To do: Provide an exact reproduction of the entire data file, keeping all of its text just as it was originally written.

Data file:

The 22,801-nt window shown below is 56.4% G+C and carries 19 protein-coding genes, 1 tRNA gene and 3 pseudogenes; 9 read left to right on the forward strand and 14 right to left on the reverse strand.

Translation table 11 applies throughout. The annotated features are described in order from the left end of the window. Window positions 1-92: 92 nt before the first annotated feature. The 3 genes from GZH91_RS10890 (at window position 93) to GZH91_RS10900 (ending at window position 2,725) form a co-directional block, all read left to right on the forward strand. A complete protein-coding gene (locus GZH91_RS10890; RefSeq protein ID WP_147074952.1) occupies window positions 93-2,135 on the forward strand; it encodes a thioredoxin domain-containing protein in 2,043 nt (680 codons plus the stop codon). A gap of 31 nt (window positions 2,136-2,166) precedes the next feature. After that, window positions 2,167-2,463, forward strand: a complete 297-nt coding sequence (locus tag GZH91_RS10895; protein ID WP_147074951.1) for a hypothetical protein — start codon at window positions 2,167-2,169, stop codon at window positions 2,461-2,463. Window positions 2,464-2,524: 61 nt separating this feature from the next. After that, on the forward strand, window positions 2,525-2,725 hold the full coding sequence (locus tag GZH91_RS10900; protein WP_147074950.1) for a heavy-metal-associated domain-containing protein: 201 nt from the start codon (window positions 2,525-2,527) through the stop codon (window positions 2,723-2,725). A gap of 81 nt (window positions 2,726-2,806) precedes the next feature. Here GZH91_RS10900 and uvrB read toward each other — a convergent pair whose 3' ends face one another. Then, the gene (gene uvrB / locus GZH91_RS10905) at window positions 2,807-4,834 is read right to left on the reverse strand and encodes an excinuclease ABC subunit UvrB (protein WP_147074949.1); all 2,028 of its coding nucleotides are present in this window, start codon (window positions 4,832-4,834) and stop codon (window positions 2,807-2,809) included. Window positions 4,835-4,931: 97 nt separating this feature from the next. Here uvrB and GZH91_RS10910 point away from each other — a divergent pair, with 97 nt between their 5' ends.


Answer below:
The 22,801-nt window shown below is 56.4% G+C and carries 19 protein-coding genes, 1 tRNA gene and 3 pseudogenes; 9 read left to right on the forward strand and 14 right to left on the reverse strand.

Translation table 11 applies throughout. The annotated features are described in order from the left end of the window. Window positions 1-92: 92 nt before the first annotated feature. The 3 genes from GZH91_RS10890 (at window position 93) to GZH91_RS10900 (ending at window position 2,725) form a co-directional block, all read left to right on the forward strand. A complete protein-coding gene (locus GZH91_RS10890; RefSeq protein ID WP_147074952.1) occupies window positions 93-2,135 on the forward strand; it encodes a thioredoxin domain-containing protein in 2,043 nt (680 codons plus the stop codon). A gap of 31 nt (window positions 2,136-2,166) precedes the next feature. After that, window positions 2,167-2,463, forward strand: a complete 297-nt coding sequence (locus tag GZH91_RS10895; protein ID WP_147074951.1) for a hypothetical protein — start codon at window positions 2,167-2,169, stop codon at window positions 2,461-2,463. Window positions 2,464-2,524: 61 nt separating this feature from the next. After that, on the forward strand, window positions 2,525-2,725 hold the full coding sequence (locus tag GZH91_RS10900; protein WP_147074950.1) for a heavy-metal-associated domain-containing protein: 201 nt from the start codon (window positions 2,525-2,527) through the stop codon (window positions 2,723-2,725). A gap of 81 nt (window positions 2,726-2,806) precedes the next feature. Here GZH91_RS10900 and uvrB read toward each other — a convergent pair whose 3' ends face one another. Then, the gene (gene uvrB / locus GZH91_RS10905) at window positions 2,807-4,834 is read right to left on the reverse strand and encodes an excinuclease ABC subunit UvrB (protein WP_147074949.1); all 2,028 of its coding nucleotides are present in this window, start codon (window positions 4,832-4,834) and stop codon (window positions 2,807-2,809) included. Window positions 4,835-4,931: 97 nt separating this feature from the next. Here uvrB and GZH91_RS10910 point away from each other — a divergent pair, with 97 nt between their 5' ends.